We have an insane calling to be where we aren't

Wednesday, September 13, 2017

The ghost town of Mystic

The Mickelson Trail

Imagine a path where the ghosts of Wild Bill Hickok and Calamity Jane still roam; where bicyclists, hikers and horseback riders can explore spruce and ponderosa pine forests; and the very young, the very old and people of all abilities can enjoy.

The George S. Mickelson Trail is in the heart of the beautiful Black Hills. Its gentle slopes and easy access allow people to enjoy the beauty of the Black Hills. Much of the trail passes through National Forest Land, but there are parts of the trail that pass through privately owned land, where trail use is restricted to the trail only.
The trail is 109 miles long and contains more than 100 converted railroad bridges and 4 rock tunnels. The trail surface is primarily crushed limestone and gravel. There are 15 trailheads.
We had ridden part of the Mickelson Trail towards Crazy Horse the last time we were in Custer. Our neighbor from Florida was familiar with the Mickelson Trail because he had ridden the entire 109 mile trail in the past on his bike with the help of a shuttle. He mentioned that the most interesting section in his opinion was from Rockford south to Mystic.
Most of the Mickelson Trail is without shade. We decided to wait until a cold front came in and drove to the ghost town of Mystic. Mystic was established when gold was found. There were several active mines along the way.  It was down a dirt road with very little traffic or buildings. Since it is an old railroad track, the grades are not more than 3-5%.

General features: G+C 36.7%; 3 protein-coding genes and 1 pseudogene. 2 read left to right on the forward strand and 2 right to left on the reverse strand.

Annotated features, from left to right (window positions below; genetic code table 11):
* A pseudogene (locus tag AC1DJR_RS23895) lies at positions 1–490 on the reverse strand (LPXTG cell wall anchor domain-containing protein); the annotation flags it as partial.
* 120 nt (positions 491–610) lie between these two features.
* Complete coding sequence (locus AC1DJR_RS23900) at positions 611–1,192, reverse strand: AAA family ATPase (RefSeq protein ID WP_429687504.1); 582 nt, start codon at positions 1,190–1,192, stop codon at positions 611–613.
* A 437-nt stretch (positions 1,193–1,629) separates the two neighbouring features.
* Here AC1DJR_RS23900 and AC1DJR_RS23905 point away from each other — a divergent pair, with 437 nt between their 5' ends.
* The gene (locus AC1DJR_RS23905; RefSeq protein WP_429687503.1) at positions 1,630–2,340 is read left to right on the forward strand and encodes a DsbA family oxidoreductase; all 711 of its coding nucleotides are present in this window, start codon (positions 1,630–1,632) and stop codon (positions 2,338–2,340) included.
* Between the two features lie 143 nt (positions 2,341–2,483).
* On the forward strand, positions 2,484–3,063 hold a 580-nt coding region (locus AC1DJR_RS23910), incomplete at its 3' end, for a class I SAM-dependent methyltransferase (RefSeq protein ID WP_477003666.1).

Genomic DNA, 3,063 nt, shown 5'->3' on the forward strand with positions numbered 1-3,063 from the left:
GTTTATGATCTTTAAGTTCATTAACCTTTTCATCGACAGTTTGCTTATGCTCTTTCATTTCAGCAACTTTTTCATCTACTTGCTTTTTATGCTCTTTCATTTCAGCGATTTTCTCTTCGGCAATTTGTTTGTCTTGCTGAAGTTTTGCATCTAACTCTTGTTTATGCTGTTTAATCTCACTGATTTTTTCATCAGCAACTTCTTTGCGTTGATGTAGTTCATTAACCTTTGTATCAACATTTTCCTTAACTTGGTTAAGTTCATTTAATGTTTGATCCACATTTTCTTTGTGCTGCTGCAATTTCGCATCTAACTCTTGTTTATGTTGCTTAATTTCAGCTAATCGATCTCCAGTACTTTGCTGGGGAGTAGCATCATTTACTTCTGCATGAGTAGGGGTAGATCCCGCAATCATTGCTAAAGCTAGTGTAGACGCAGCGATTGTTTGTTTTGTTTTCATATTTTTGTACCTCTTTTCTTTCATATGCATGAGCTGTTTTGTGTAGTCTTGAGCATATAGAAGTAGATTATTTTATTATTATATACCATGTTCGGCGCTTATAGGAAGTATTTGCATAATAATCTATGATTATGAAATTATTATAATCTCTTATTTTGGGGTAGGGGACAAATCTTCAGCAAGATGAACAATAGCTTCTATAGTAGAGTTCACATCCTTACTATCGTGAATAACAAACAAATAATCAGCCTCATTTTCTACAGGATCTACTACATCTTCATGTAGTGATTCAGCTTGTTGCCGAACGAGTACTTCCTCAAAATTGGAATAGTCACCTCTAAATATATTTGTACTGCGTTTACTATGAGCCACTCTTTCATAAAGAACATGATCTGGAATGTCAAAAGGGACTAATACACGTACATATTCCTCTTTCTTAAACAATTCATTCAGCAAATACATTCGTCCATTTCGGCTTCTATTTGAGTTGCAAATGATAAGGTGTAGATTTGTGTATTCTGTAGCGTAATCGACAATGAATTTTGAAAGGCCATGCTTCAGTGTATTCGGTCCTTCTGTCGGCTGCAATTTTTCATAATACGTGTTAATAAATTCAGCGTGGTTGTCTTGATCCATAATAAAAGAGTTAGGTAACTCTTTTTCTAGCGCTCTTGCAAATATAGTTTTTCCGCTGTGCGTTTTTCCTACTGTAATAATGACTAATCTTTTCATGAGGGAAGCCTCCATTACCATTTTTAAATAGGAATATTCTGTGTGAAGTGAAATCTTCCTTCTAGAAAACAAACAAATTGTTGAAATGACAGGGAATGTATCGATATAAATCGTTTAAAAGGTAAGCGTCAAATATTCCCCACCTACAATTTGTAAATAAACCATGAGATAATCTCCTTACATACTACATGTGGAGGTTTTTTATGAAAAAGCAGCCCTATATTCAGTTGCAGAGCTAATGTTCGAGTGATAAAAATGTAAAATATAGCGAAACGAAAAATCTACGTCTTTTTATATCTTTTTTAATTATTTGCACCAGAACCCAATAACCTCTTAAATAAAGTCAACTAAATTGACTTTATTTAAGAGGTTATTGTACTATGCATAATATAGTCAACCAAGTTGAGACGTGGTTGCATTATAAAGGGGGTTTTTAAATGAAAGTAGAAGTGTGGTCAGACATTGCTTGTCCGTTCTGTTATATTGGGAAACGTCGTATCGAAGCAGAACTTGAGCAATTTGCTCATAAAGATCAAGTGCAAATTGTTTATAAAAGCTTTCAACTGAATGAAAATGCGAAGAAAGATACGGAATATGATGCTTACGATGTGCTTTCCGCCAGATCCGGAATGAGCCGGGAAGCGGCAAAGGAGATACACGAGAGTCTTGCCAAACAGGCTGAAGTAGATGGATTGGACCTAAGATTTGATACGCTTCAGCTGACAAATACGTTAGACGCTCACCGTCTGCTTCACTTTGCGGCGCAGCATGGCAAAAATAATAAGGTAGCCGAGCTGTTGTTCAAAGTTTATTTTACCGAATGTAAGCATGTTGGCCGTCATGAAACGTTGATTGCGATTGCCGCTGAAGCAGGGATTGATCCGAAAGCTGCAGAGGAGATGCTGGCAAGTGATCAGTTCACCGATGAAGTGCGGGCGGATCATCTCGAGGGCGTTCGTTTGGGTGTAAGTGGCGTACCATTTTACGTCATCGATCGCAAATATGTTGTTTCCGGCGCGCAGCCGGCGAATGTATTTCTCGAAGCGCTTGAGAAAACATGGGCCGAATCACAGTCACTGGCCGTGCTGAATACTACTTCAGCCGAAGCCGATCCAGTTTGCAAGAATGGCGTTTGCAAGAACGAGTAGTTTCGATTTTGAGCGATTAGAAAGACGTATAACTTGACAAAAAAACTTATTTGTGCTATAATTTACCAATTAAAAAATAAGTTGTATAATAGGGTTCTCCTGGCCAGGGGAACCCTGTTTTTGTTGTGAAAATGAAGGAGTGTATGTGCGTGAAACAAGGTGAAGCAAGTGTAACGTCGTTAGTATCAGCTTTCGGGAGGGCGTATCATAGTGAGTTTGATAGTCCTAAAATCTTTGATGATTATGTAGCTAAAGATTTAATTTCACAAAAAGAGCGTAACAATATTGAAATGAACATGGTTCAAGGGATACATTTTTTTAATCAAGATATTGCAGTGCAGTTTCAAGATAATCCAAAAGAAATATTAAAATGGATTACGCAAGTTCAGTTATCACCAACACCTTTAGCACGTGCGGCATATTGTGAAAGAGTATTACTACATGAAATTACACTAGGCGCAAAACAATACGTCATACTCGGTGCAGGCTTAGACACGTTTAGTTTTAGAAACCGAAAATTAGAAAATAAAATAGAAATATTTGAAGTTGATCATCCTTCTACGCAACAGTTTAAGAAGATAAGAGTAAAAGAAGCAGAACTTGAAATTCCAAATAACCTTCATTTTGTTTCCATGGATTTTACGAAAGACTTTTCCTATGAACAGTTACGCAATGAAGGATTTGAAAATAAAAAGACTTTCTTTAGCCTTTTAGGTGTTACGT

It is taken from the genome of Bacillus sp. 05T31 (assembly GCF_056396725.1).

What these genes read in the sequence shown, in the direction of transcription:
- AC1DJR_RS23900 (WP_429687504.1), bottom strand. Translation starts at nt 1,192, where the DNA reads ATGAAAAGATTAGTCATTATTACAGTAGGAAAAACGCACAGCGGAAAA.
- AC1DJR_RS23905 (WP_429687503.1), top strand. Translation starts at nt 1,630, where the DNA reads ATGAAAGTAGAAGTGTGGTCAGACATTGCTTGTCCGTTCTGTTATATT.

There were trestles.
Three tunnels on our section
The old church that was part of the gold mining ghost town of Mystic.

Beautiful walls that had been blasted for the train tracks.
and a waterfall to keep our interest and our peddles turning.

We enjoy geocaching but some of our favorites are caches that are gadgets. This one was easy to find but took a bit to figure out how to get the combination for the lock so we could get the log out and sign it.  I think it is ok to post this since I am not identifying where this cache is or which one it is.
Below are the instructions.

This is no normal bird house though. This bird house has metal objects protruding from it. What do I do you ask? Well first let us look at a few FACTS:

FACT: This cache uses electricity.
FACT: Electricity WILL flow through your body in order to complete the circuit.
FACT: You have to make the choice of which two bolts to grab and squeeze! Being afraid to squeeze will result in no smiley!
FACT: DC voltage can be felt at as little as 5mA! How much will this cache produce?
FACT: Calling 911 will get you medical emergency help if needed.
Before attempting this cache, ask yourself this! Is there enough electricity (voltage) in this cache to cause me pain! After completing the circuit, the cache will provide you with the necessary combination to the lock, as long as you are looking at the cache correctly! To complete the circuit, you will need to select two of the protruding metal objects and squeeze one with each hand. Continue to choose combinations of metal objects until the cache reveals the hidden code. The combination lock can be opened by entering the first 4 letters of the middle color the cache revealed when you completed the circuit.